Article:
The North Fork Rancheria maintains an office in North Fork, California. Photo from Facebook
The following is the opinion of Maryann McGovran, the chairwoman of the North Fork Rancheria of Mono Indians. The tribe's gaming rights are the subject of H.R.5079, the California Compact Protection Act. The bill, if enacted, would prevent the Bureau of Indian Affairs from approving or otherwise allowing Class III gaming on the tribe's trust lands. When Congress enacted the Indian Gaming Regulatory Act, it provided a difficult process to allow landless Indian tribes such as ours to be treated as equals with tribes with land by being able to engage in gaming on newly acquired trust lands in very limited and specific circumstances. Our Tribe followed that process to the letter of the law and we have conducted ourselves with dignity, honesty and integrity throughout that process. As a result, the Secretary of the Interior approved our request, the California governor concurred, and lands located within our historic area were placed in trust in February 2013. Now, Chukchansi wants to use their wealth, gained from casino gaming, to change the rules and deny us our sovereign right to conduct class III gaming on our lands. Chukchansi’s letter represents an unfortunate attempt to justify support for a dangerous, precedent-setting bill to amend IGRA with assertions that range between misleading and patently false. We trust you will not be so easily fooled. If Chukchansi’s position is right, why has not one decision-maker over the past 13 years agreed with them? Not the Secretary of Interior, not the Governor, not the legislature and not the courts. Chukchansi’s real goal is to delay construction of our gaming facility as long as possible, thereby preventing our tribe of more than 2,000 tribal citizens from realizing the economic development and self-sufficiency that Indian gaming is intended to provide.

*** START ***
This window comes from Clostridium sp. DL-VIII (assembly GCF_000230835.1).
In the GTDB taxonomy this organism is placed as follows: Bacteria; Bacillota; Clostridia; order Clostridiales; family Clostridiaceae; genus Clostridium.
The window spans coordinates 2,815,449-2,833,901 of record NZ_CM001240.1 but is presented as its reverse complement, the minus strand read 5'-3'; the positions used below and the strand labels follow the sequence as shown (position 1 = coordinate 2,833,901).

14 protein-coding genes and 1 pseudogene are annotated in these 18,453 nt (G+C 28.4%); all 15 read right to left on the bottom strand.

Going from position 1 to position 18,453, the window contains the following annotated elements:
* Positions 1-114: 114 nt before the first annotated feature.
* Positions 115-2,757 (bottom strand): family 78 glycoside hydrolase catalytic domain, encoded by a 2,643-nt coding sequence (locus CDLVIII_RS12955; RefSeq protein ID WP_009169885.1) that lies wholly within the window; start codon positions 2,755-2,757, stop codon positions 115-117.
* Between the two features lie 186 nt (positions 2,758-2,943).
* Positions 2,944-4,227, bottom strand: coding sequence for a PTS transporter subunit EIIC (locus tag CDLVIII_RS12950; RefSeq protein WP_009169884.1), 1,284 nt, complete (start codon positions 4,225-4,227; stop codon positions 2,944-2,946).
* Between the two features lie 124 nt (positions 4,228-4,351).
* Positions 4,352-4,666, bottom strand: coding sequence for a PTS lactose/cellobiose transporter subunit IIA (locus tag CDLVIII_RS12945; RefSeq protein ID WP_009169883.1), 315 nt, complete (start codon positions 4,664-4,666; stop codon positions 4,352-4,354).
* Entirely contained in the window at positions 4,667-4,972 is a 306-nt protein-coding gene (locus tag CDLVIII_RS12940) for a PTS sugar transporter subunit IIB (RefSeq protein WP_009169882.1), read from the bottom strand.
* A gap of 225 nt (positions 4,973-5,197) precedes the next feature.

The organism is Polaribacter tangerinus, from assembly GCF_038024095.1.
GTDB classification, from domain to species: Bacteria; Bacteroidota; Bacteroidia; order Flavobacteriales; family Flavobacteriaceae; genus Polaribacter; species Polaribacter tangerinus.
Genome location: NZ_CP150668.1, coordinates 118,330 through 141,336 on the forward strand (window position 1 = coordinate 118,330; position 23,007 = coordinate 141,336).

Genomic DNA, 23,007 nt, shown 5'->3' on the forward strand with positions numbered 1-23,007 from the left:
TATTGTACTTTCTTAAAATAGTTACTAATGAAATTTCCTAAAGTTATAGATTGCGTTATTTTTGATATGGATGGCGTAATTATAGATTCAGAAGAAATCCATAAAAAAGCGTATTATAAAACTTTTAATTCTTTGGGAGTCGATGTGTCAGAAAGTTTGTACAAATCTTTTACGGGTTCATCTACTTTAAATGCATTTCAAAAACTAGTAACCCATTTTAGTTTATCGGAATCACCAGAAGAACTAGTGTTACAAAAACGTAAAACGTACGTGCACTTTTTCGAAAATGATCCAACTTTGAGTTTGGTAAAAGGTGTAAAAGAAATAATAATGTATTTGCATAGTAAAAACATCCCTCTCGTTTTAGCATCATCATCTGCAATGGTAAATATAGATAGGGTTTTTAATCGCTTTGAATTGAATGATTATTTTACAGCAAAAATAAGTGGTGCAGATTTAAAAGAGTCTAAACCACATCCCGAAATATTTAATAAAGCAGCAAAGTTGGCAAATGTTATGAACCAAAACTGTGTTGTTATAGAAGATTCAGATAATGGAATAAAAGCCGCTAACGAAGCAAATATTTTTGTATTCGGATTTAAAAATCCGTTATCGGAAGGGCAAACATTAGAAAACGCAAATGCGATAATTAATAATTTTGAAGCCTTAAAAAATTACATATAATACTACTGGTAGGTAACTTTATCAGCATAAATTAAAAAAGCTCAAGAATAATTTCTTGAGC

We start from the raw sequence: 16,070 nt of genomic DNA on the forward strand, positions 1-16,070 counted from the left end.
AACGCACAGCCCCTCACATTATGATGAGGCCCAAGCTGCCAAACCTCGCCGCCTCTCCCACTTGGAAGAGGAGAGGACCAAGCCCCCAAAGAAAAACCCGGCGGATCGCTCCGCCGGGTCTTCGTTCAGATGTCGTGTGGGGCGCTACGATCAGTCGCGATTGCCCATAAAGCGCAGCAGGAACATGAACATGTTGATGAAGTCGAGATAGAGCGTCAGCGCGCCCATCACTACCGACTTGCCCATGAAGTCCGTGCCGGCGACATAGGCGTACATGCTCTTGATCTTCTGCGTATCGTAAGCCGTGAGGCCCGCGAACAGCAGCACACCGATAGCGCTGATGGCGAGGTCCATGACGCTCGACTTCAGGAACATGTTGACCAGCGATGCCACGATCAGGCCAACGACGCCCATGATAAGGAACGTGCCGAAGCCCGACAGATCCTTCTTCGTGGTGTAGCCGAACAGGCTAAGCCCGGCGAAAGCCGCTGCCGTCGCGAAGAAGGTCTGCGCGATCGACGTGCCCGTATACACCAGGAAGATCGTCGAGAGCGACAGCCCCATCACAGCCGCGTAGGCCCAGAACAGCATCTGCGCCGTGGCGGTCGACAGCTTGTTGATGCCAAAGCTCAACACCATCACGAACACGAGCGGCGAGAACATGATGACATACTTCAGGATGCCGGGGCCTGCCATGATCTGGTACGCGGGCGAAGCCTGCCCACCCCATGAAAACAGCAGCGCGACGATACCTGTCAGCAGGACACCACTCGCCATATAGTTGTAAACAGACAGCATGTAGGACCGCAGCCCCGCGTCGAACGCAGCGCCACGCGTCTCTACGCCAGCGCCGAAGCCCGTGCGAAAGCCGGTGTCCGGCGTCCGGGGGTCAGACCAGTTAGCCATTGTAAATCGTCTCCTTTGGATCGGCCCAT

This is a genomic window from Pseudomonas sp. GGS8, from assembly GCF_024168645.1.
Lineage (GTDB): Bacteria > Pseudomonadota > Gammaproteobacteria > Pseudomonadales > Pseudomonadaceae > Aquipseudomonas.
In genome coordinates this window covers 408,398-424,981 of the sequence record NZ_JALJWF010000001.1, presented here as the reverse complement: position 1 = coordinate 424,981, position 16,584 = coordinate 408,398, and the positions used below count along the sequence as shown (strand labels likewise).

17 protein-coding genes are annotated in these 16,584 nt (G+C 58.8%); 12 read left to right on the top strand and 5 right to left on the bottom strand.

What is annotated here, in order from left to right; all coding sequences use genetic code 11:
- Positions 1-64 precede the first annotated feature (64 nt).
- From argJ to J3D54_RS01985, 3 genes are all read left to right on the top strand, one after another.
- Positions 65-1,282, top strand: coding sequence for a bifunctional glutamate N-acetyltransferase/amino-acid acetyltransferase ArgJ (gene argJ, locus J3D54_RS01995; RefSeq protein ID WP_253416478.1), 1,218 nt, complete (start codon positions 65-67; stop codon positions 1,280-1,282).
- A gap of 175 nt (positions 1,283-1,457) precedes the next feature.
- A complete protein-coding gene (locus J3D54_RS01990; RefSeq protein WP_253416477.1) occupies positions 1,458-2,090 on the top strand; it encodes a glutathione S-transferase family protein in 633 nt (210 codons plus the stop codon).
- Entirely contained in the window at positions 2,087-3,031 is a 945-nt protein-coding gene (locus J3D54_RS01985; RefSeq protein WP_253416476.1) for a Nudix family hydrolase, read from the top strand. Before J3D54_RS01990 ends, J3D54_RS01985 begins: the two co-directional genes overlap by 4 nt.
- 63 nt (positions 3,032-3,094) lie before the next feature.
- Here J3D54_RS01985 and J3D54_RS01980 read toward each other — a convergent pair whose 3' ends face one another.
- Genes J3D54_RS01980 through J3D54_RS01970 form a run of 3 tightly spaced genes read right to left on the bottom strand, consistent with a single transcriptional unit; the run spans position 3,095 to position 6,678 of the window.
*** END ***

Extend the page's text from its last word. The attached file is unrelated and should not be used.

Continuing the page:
Maryann McGovran. Photo courtesy North Fork Rancheria of Mono Indians
Chukchansi only has itself to blame for many of the concerns raised in its letter. For instance, if Chukchansi were genuinely interested in guarding against anti-gaming sentiment in California and Congress, it would never have sponsored a statewide referendum, at a cost of over $18.5 million, or conducted such a dishonest political campaign designed to convince voters that they had to vote “no or a casino could pop up in their backyard, when they knew what people were really voting on was whether to overturn the legislature’s decision to ratify two tribal-state compacts that would have provided tens of millions of dollars to non-gaming tribes and local communities. Similarly, if Chukchansi were truly interested in advancing Indian interests, it would not be asking Congress to undo a favorable ruling by a federal court upholding the state’s obligation to negotiate compacts in good faith as currently required by IGRA. Nor would it seek to intervene in that lawsuit five months after it was denied in a frivolous attempted to further delay our project. We find it appalling that Chukchansi, a neighboring tribe with which we share many blood relatives, would pursue legislation that threatens to roll back our sovereignty based on the whim of California voters who were misled by a state-wide media campaign. Once wealthy tribes begin down that road, it will not stop just with us. As Chukchansi warns, you could be next. Another Opinion:
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